Winter’s Tale – a review

Winter’s Tale, based on the novel by Mark Helprin.

Starring Colin Farrell, Russell Crowe, and Jessica Brown Findlay, and opens on Valentine’s day.


Winter’s Tale is an unusual amalgamation of fairy tale, love story, battle between good and evil, and man’s search for his destiny.

Colin Farrell plays Peter Lake, a thief who works for Russell Crowe’s Pearly Soames in 1916 New York. After a falling out, Pearly puts a price on Peter’s head, and Peter decides to leave town. Having escaped an earlier confrontation with Pearly and his gang with the help of a very special horse, Peter breaks into one final house prior to leaving the city.

The house is owned by Isaac Penn, played by William Hurt, whose daughter, Beverly (played by Downton Abbey’s Lady Sybil: Jessica Brown Findlay) is dying of consumption (Pulmonary Tuberculosis) and is forced to sleep in a tent on the roof so that she can remain cool because of her extremely high—and unpredictable—fever. Beverly, having been left alone as the family travels to prepare their country home for her arrival, interrupts Peter in the act of robbing the place.

And so the fairy tale begins. True Love, and Peter is hopelessly, helplessly, in love with Beverly, and she with him. After a cup of tea, he leaves, but decides not to flee the city and Pearly’s men, but to instead return to be with Beverly.

Meanwhile, we get a glimpse of Pearly’s criminal power, as well as his supernatural power, as he has a vision of a red-haired woman who destined as the recipient of Peter’s miracle. In this world, every person has a miracle within them, and one person for whom that miracle is intended. Pearly makes it his mission to kill Beverly before Peter can save her, thus denying him his miracle and the world hope in the face of encroaching evil.

What follows is the love story portion of the film, in which Peter wins over Beverly’s family, and the two of them fall deeper in love, finally consummating their love. After Beverly’s death, Peter returns to the city and faces off against Pearly and his men, where he is thrown off a bridge and into the river.

Crawling to shore, Peter lives without memory until the present day, when his memory finally begins to return. Realizing that Beverly has been dead for nearly 100 years, Peter is convinced that he has nothing left to do. Once Peter regains his memories, however, Pearly becomes aware of his presence again.

Having thought Peter dead, Pearly approaches Lucifer to find out why/how he can still be alive. Lucifer confirms that Pearly, so personally convinced that Peter’s was the miracle he had needed to stop, had forgotten about Beverly’s miracle. Peter’s immortality was her miracle, but for what purpose? Pearly begs permission from Lucifer to battle Peter to “the One, True Death.” Despite warnings and entreaties to reconsider, Pearly insists. Permission granted, Pearly pursues Peter to the home the mother (played by Jennifer Connelly) of a sick child, Abby, who helped him reconnect with his memories.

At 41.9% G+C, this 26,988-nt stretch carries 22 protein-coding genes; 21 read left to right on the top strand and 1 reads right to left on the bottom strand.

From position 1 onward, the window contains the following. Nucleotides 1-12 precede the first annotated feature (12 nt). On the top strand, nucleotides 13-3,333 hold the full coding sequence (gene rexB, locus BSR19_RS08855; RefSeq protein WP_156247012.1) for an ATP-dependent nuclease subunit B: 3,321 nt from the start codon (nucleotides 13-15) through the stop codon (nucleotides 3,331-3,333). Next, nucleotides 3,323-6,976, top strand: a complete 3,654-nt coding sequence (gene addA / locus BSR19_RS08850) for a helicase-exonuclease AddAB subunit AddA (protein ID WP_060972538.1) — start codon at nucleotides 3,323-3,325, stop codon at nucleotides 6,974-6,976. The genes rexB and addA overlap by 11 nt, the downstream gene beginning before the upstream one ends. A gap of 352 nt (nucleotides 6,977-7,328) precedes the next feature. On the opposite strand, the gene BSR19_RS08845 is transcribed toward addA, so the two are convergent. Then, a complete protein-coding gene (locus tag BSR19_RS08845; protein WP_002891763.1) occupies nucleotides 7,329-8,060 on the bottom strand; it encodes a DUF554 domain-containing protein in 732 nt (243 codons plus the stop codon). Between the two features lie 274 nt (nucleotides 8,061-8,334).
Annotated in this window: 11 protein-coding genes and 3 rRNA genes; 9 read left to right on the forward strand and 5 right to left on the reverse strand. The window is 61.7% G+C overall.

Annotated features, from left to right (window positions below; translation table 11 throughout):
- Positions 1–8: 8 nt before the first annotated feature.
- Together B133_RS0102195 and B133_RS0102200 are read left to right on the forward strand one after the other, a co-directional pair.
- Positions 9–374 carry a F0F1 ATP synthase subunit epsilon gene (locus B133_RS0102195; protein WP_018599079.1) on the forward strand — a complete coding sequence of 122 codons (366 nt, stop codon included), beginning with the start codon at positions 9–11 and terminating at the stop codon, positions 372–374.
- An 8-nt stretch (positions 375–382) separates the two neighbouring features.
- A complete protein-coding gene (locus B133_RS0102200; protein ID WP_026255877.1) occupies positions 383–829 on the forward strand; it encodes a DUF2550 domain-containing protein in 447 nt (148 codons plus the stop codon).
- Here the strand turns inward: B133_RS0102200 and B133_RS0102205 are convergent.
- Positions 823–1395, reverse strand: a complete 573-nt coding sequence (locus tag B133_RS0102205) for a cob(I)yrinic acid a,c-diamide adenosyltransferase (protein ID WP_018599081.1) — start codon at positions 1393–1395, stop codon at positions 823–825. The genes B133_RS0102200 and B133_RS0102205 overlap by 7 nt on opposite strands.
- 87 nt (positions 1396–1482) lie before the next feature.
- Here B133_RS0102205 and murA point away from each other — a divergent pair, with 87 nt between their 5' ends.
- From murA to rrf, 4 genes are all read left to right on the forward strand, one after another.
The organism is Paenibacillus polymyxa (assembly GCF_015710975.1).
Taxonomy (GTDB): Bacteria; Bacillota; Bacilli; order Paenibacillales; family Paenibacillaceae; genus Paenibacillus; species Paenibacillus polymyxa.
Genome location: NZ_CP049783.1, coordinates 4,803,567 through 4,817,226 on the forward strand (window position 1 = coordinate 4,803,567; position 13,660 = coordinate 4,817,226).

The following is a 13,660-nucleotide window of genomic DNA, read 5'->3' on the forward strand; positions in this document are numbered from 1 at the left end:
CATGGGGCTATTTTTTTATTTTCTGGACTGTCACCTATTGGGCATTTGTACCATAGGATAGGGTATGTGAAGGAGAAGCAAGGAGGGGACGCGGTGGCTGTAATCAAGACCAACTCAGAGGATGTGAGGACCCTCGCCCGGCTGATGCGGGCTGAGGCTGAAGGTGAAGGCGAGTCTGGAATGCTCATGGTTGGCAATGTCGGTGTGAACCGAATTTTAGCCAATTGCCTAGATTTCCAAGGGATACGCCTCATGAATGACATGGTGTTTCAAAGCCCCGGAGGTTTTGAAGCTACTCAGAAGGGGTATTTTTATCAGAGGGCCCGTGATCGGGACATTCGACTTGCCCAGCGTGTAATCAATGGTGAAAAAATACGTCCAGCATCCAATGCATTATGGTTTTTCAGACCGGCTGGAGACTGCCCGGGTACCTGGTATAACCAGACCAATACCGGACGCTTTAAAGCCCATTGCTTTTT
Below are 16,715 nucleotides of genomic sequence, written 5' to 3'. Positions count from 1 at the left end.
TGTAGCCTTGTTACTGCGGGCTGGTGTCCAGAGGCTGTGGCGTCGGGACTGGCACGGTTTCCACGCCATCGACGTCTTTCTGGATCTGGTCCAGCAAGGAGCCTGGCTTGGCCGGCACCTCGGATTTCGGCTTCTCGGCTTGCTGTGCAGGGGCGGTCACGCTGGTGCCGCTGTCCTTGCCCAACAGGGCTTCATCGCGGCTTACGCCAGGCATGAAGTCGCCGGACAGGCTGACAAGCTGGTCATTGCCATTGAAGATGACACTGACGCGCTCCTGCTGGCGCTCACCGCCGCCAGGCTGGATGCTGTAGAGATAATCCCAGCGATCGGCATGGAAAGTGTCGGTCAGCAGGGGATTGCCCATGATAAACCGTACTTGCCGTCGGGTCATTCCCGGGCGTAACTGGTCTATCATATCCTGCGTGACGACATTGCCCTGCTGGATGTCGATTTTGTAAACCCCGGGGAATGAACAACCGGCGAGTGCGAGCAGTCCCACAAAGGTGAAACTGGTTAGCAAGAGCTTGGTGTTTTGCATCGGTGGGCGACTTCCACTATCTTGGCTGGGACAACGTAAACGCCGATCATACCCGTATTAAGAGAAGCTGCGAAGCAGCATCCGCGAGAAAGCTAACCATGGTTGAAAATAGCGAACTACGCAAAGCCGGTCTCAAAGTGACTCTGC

Realizing that Abby, a young red-headed dying of cancer, is the person he was meant to save, not Beverly, Peter takes her and flees to the Penn’s country estate where Beverly died. After a climactic battle with Pearly…

…Well, I won’t spoil the ending for you. You’ve read enough spoilers already. So here are my thoughts.

The acting in this film is great, all the way around. Russell Crowe is a scenery-chewing machine (in a good way), and really seems to relish his role here. Colin Farrell, whom I’m not normally a huge fan of, though I generally enjoy the movies he’s in, is also good. His portrayal of Peter, the reformed thief/love of Beverly’s life (and death), is very natural coming out of him and believable. Jessica Brown Findlay as Beverly is perfect as the sheltered, dying, pure soul who could change even a man of Peter’s background. Even William Hurt, in his role as Beverly’s father, plays his interrogation of Peter and his intentions beautifully, dissecting his character with a quick wit and sharp tongue.

The costuming, cinematography, score, and special effects (yes, there are some), are all good.

My problem with the film is…it doesn’t come together for me at the end. All of the pieces are in place, but they never seemed to transcend into that “something bigger” that it aspires to be. Even the explanatory voiceovers seem to be included only to force the audience to see what the film should have been portraying all along, and the final bit of the film seemed a bit trite and forced.

In the end, Winter’s Tale seems to be exactly equal to the sum of its parts. While not damning, the film could have been so much more than that.

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